Yesterday evening at the Club the conversation was all about one thing – the dreadful shooting in America that left so many young people dead or injured. I know that a lot has already been said and written about this appaling incident, so I am not going to add much more to the debate, except to say that even those of the chaps who own and regularly shoot guns think that something needs to be done to end all this pointless waste of life.
The gun totting side of the debate will undoubtedly continue to claim their right to bear arms is enshrined in the constitution, but what about the innocents that find themselves the targets of these madmen and cowards? What of their right to freedom from the fear of being shot on the way to school?
And yes, I did say cowards. It is hardly the act of a brave man to open fire on unarmed members of the public. And it seems that the perpetrator of this latest outrage was a very troubled soul, the last person in the world who should have been in possession of weapons of any kind. Of course, if these poor students had been brought down by anything other than bullets there would be immediate calls for either the cause to be outlawed, any faults corrected or for tighter restrictions. But we all know that so long as the damage is inflicted by the seemingly sacred gun.
As I said, the chaps at the Club were unanimous in their condemnation of a regime that continues to condone such mindless slaughter in the name of the object they revere above all others.
Talk at the bar meandered around for a little before finally settling on thoughts of the other big event of the week – Valentine’s Day. On this particular subject, there was anything but unanimity. Some of the younger chaps were all in favour of the modern approach of wining and dining the young ladies, along with an abundance of flowers and far too much chocolate. One or two of the married gentlemen admitted that they had forgotten all about it and their better halves had given them hell over it.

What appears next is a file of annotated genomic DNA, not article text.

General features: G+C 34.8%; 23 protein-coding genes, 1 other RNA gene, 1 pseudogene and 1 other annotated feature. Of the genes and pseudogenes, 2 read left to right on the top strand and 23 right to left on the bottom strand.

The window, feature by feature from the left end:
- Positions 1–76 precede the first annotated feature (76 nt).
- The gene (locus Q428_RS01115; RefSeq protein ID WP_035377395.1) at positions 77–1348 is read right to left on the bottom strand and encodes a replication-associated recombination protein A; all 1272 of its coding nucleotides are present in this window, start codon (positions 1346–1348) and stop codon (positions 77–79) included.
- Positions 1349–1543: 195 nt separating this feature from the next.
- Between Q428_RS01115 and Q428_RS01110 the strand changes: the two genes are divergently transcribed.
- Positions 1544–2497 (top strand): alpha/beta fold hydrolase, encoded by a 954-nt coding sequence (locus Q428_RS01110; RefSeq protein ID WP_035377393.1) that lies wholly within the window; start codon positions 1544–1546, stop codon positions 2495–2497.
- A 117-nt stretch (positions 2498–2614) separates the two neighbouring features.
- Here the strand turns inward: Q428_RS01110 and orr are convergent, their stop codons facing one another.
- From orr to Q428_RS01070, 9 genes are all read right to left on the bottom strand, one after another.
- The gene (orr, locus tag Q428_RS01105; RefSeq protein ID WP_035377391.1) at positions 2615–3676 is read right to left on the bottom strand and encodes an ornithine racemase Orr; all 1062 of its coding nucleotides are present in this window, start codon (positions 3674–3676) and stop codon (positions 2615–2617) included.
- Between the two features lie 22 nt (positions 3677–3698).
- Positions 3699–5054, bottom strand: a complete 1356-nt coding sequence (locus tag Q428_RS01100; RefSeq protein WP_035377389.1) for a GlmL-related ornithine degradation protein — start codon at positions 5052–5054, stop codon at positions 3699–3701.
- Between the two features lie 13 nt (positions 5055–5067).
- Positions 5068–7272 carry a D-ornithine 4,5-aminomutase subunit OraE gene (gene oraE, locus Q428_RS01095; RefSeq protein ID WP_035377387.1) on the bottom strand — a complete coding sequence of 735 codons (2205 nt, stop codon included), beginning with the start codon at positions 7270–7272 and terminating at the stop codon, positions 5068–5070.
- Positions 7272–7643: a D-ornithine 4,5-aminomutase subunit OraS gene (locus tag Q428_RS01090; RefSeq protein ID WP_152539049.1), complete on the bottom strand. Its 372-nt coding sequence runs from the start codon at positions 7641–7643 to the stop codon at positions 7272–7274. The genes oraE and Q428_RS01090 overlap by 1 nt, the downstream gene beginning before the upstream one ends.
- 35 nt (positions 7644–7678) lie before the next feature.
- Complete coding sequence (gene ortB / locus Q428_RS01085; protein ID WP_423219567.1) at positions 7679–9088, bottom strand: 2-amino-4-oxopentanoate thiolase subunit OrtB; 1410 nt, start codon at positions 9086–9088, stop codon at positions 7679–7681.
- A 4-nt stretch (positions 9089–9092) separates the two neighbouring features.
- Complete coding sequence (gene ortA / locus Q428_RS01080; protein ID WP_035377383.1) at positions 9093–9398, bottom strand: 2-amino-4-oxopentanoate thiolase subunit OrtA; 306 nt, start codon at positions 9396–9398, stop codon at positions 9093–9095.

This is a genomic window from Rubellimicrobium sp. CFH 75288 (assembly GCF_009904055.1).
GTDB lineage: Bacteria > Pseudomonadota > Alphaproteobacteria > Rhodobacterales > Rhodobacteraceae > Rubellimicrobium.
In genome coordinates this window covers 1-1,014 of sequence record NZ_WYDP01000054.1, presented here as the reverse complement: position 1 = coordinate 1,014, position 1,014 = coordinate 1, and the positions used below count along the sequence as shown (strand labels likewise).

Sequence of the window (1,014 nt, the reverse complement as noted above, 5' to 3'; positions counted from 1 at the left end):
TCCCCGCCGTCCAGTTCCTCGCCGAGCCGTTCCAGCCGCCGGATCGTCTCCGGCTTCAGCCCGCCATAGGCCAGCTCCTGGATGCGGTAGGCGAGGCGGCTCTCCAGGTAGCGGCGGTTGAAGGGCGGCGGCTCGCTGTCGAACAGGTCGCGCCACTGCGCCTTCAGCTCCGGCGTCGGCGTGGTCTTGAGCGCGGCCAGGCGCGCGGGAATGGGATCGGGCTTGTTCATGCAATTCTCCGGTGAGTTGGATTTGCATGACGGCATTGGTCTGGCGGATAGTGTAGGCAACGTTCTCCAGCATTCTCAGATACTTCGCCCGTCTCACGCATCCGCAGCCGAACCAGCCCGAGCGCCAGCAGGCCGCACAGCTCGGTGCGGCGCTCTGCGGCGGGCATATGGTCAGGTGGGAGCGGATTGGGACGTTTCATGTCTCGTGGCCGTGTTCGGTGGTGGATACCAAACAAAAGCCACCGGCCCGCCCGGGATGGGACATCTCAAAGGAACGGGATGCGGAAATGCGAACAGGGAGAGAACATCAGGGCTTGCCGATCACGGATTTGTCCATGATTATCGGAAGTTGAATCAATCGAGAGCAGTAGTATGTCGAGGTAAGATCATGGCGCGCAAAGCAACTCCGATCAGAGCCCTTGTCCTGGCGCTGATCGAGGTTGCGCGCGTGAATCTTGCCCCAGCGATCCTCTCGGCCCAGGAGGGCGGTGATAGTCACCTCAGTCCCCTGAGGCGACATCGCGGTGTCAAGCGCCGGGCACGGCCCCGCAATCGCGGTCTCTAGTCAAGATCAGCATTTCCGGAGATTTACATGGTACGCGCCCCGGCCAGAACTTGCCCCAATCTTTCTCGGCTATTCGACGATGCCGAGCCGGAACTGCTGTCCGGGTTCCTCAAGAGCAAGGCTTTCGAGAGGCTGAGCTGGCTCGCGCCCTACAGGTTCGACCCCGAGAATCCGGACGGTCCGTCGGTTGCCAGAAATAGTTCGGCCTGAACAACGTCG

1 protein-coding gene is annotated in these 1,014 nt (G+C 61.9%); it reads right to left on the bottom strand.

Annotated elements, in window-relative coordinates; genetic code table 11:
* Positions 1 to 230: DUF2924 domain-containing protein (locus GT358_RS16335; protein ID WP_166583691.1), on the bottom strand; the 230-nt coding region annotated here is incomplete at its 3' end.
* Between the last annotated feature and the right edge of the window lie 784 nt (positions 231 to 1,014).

The main problem I have with Valentine’s Day is the expectation that there is something special about the day, which, of course, there isn’t. Far too much is made of the whole thing in my view. And I was pleased to discover that a good few of my drinking chums feel the same way. I have never sent flowers to anyone on Valentine’s Day and I am not going to start now.
This afternoon I made a quick call to Hope at her gallery and she has agreed to join me for Sunday lunch here at chez Dimbelby. Hopefully, this will give us a real opportunity to chat. I am still concerned about how things went with Emily and I am hoping that some light can be shed on the matter. I am also popping down to the country on Monday and I wanted to see her before I left. In fact, I am considering arranging a visit for my birthday in April and may invite Hope and Charlotte to join me. Dorothy thinks I should arrange some kind of party, but I am not sure and anyway, it is probably getting a little late to organise something like that. I will ask hope what she thinks over our Sunday lunch.
Nigel called around a little earlier this evening, but he didn’t stay for long. I have not seen a great deal of him recently. It seems his new business venture is taking up a lot of his time. That and his romance with my Aunt Sarah. He seems to think I don’t know about it, but I believe that it is one of the worst-kept secrets in the family at the moment. I wish he would just come out and announce that they are a couple, then we could all relax around them and celebrate their relationship. I do not understand why he can’t just be honest with me. Maybe he will in bis own time.